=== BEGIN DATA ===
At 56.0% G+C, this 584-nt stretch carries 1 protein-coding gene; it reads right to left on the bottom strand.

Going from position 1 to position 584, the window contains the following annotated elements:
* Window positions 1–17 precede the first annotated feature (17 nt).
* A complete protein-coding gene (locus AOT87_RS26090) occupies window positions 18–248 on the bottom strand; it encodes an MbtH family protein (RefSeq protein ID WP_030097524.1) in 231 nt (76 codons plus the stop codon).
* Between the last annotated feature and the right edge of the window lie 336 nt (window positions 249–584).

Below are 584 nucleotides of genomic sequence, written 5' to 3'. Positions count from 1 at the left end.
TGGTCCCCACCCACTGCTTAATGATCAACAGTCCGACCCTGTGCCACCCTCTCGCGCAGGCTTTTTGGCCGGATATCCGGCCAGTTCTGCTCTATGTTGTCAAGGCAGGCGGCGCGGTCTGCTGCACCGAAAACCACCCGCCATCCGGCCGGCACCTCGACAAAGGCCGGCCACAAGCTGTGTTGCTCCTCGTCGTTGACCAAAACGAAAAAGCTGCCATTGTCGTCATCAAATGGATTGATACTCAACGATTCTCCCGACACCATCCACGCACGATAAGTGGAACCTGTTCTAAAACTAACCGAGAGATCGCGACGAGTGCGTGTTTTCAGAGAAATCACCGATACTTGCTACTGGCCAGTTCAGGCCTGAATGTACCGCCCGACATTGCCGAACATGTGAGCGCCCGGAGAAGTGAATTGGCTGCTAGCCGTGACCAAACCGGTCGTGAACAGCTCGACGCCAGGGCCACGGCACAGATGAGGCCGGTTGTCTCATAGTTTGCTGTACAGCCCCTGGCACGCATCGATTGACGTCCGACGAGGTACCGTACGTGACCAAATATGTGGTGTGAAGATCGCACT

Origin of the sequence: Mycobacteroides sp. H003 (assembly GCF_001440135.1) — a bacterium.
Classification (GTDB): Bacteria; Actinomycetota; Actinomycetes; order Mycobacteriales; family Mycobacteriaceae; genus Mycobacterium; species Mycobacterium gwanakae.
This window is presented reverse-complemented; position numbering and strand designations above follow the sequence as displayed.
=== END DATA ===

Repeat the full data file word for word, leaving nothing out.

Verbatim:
At 56.0% G+C, this 584-nt stretch carries 1 protein-coding gene; it reads right to left on the bottom strand.

Going from position 1 to position 584, the window contains the following annotated elements:
* Window positions 1–17 precede the first annotated feature (17 nt).
* A complete protein-coding gene (locus AOT87_RS26090) occupies window positions 18–248 on the bottom strand; it encodes an MbtH family protein (RefSeq protein ID WP_030097524.1) in 231 nt (76 codons plus the stop codon).
* Between the last annotated feature and the right edge of the window lie 336 nt (window positions 249–584).

Below are 584 nucleotides of genomic sequence, written 5' to 3'. Positions count from 1 at the left end.
TGGTCCCCACCCACTGCTTAATGATCAACAGTCCGACCCTGTGCCACCCTCTCGCGCAGGCTTTTTGGCCGGATATCCGGCCAGTTCTGCTCTATGTTGTCAAGGCAGGCGGCGCGGTCTGCTGCACCGAAAACCACCCGCCATCCGGCCGGCACCTCGACAAAGGCCGGCCACAAGCTGTGTTGCTCCTCGTCGTTGACCAAAACGAAAAAGCTGCCATTGTCGTCATCAAATGGATTGATACTCAACGATTCTCCCGACACCATCCACGCACGATAAGTGGAACCTGTTCTAAAACTAACCGAGAGATCGCGACGAGTGCGTGTTTTCAGAGAAATCACCGATACTTGCTACTGGCCAGTTCAGGCCTGAATGTACCGCCCGACATTGCCGAACATGTGAGCGCCCGGAGAAGTGAATTGGCTGCTAGCCGTGACCAAACCGGTCGTGAACAGCTCGACGCCAGGGCCACGGCACAGATGAGGCCGGTTGTCTCATAGTTTGCTGTACAGCCCCTGGCACGCATCGATTGACGTCCGACGAGGTACCGTACGTGACCAAATATGTGGTGTGAAGATCGCACT

Origin of the sequence: Mycobacteroides sp. H003 (assembly GCF_001440135.1) — a bacterium.
Classification (GTDB): Bacteria; Actinomycetota; Actinomycetes; order Mycobacteriales; family Mycobacteriaceae; genus Mycobacterium; species Mycobacterium gwanakae.
This window is presented reverse-complemented; position numbering and strand designations above follow the sequence as displayed.